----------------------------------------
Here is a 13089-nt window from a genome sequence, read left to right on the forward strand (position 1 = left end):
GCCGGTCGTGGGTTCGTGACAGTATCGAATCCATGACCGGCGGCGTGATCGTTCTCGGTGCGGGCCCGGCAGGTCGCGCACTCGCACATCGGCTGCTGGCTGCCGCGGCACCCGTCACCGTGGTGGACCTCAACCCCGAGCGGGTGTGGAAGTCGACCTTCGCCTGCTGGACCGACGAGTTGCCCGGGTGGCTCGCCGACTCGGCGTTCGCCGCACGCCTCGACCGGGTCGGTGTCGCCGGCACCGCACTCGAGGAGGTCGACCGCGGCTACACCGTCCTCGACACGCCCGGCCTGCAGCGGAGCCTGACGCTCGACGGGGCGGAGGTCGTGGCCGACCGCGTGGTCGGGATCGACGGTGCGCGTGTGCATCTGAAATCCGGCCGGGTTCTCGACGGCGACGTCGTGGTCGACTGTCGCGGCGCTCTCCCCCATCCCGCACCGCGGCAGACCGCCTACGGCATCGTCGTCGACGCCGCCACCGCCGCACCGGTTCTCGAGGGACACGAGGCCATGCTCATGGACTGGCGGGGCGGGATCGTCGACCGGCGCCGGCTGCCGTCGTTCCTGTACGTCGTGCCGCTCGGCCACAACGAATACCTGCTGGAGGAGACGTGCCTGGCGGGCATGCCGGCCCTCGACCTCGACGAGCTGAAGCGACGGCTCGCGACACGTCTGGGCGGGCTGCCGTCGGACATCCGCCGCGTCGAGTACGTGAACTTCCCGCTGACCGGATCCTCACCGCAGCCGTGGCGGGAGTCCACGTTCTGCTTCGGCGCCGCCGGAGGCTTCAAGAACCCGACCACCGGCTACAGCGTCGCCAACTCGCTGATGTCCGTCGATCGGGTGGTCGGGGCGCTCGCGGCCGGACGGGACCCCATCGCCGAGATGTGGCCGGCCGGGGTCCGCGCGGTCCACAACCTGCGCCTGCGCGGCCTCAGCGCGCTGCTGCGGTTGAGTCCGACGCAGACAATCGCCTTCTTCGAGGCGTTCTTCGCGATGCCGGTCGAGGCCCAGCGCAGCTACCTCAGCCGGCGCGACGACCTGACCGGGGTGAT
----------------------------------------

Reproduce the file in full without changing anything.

Here is a 13089-nt window from a genome sequence, read left to right on the forward strand (position 1 = left end):
GCCGGTCGTGGGTTCGTGACAGTATCGAATCCATGACCGGCGGCGTGATCGTTCTCGGTGCGGGCCCGGCAGGTCGCGCACTCGCACATCGGCTGCTGGCTGCCGCGGCACCCGTCACCGTGGTGGACCTCAACCCCGAGCGGGTGTGGAAGTCGACCTTCGCCTGCTGGACCGACGAGTTGCCCGGGTGGCTCGCCGACTCGGCGTTCGCCGCACGCCTCGACCGGGTCGGTGTCGCCGGCACCGCACTCGAGGAGGTCGACCGCGGCTACACCGTCCTCGACACGCCCGGCCTGCAGCGGAGCCTGACGCTCGACGGGGCGGAGGTCGTGGCCGACCGCGTGGTCGGGATCGACGGTGCGCGTGTGCATCTGAAATCCGGCCGGGTTCTCGACGGCGACGTCGTGGTCGACTGTCGCGGCGCTCTCCCCCATCCCGCACCGCGGCAGACCGCCTACGGCATCGTCGTCGACGCCGCCACCGCCGCACCGGTTCTCGAGGGACACGAGGCCATGCTCATGGACTGGCGGGGCGGGATCGTCGACCGGCGCCGGCTGCCGTCGTTCCTGTACGTCGTGCCGCTCGGCCACAACGAATACCTGCTGGAGGAGACGTGCCTGGCGGGCATGCCGGCCCTCGACCTCGACGAGCTGAAGCGACGGCTCGCGACACGTCTGGGCGGGCTGCCGTCGGACATCCGCCGCGTCGAGTACGTGAACTTCCCGCTGACCGGATCCTCACCGCAGCCGTGGCGGGAGTCCACGTTCTGCTTCGGCGCCGCCGGAGGCTTCAAGAACCCGACCACCGGCTACAGCGTCGCCAACTCGCTGATGTCCGTCGATCGGGTGGTCGGGGCGCTCGCGGCCGGACGGGACCCCATCGCCGAGATGTGGCCGGCCGGGGTCCGCGCGGTCCACAACCTGCGCCTGCGCGGCCTCAGCGCGCTGCTGCGGTTGAGTCCGACGCAGACAATCGCCTTCTTCGAGGCGTTCTTCGCGATGCCGGTCGAGGCCCAGCGCAGCTACCTCAGCCGGCGCGACGACCTGACCGGGGTGAT